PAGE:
Announced last November, and then quickly forgotten, was Facebook's enhanced messaging system. The new system promised SMS and Internet email ability in addition to the already familiar internal Facebook-only messaging. Your new @facebook.com address is your facebook page name @facebook.com. For example, my page is facebook.com/hess.ken and my Facebook email address is firstname.lastname@example.org. It works just like regular Facebook messaging but now you can email people on the Internet and they can reply to your real facebook.com address.
As Mark Zuckerberg noted in his original announcement, the Facebook enhancement is no replacement for real email because it lacks advanced features such as forwarding, reply all, CC and BCC. It's still pretty cool even with those limitations. But, if you're using Facebook and you want to send a short message to someone outside of Facebook, you don't have to click away to another page or to another application; you simply use Facebook's built-in system.
I expect the Facebook gang to enhance the mail program to separate internal and external messages, to use folders or labels, to forward, to CC and much more. I foresee Facebook attempting to create a unified messaging system to combat Google's Google+, Gmail, Google Docs and other related properties.
One of the related innovations that Facebook proposed is the "Social Inbox." This separates mail from your friends into one folder and everything else into another. This way your social mail has a different priority than the latest Viagra ad. This is a rule-based message separation and is really nothing new. Email programs have done this for some time. The innovative part of the Social Inbox is that it's done automatically--or so I gather.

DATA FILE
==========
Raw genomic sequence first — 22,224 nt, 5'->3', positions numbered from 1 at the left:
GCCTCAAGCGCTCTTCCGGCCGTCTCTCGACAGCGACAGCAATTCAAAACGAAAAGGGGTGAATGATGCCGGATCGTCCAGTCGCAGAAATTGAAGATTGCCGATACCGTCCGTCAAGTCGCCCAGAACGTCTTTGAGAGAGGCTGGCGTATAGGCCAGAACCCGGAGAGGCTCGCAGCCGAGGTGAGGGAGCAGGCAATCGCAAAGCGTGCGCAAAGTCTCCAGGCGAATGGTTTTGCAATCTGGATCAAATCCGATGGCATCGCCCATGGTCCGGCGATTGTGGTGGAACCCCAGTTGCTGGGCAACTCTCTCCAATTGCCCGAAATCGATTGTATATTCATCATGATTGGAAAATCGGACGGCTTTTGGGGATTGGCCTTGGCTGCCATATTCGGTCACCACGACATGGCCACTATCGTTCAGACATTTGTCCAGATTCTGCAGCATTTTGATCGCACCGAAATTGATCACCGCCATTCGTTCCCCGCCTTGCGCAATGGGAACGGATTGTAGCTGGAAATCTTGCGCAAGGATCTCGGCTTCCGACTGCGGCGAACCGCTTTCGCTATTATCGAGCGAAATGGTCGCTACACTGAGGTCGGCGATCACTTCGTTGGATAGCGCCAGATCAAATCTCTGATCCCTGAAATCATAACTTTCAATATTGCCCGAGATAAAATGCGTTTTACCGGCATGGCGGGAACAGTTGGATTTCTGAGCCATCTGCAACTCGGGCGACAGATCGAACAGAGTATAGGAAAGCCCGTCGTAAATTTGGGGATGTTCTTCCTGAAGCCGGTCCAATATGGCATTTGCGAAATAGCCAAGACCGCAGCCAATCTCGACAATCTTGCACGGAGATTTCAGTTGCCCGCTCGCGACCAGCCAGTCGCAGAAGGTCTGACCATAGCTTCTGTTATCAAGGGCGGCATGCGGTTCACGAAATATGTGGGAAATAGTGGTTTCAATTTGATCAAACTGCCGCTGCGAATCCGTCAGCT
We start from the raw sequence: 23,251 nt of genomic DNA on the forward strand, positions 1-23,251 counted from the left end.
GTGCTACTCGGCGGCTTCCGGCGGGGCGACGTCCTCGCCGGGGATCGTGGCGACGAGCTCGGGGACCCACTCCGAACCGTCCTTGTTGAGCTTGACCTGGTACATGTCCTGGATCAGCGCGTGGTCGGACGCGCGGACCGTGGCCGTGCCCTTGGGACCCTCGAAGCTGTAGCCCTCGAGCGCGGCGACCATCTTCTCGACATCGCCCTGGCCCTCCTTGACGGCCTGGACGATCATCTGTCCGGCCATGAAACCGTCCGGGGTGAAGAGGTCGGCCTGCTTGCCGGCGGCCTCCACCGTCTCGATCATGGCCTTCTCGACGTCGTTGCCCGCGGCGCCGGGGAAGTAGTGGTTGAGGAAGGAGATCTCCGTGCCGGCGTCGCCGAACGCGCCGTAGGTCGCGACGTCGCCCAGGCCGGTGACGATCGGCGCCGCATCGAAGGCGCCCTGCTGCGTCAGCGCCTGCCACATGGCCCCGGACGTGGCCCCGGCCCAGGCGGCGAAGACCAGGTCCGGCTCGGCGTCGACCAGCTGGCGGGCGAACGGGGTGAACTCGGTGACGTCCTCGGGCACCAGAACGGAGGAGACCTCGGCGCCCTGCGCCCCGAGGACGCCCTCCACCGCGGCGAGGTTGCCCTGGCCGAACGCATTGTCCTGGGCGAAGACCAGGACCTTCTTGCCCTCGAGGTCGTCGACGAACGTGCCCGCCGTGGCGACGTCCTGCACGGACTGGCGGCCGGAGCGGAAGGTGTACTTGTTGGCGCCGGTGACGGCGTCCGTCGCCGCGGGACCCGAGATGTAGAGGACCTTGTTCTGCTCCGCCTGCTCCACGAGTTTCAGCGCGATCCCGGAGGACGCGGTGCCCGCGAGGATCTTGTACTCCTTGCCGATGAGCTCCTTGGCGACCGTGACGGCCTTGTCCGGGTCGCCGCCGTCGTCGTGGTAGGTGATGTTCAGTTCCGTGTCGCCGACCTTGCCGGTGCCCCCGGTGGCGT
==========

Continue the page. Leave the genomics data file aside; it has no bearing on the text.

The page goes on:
The old adage, "Competition promotes good business," is still true today. When Facebook was the only game in town, innovation was slower and features were less spectacular. Now that Google has stepped up its game, Facebook will begin the brainstorm process again and you, the user, will reap the rewards of it all on both sites.
Until those innovations kick in, you'll have to settle for your new Internet-capable Facebook email address.
So, if you're curious, login to facebook, click on Messages, compose a new message, address it to your external (non-Facebook) email address and see if it works. You can check your external mail for the message and snag your Facebook mail address while you're at it. If it doesn't work, don't worry, the roll-out takes time. You'll have one very soon.
Are you excited about having your own @facebook.com address? Write back and let me know.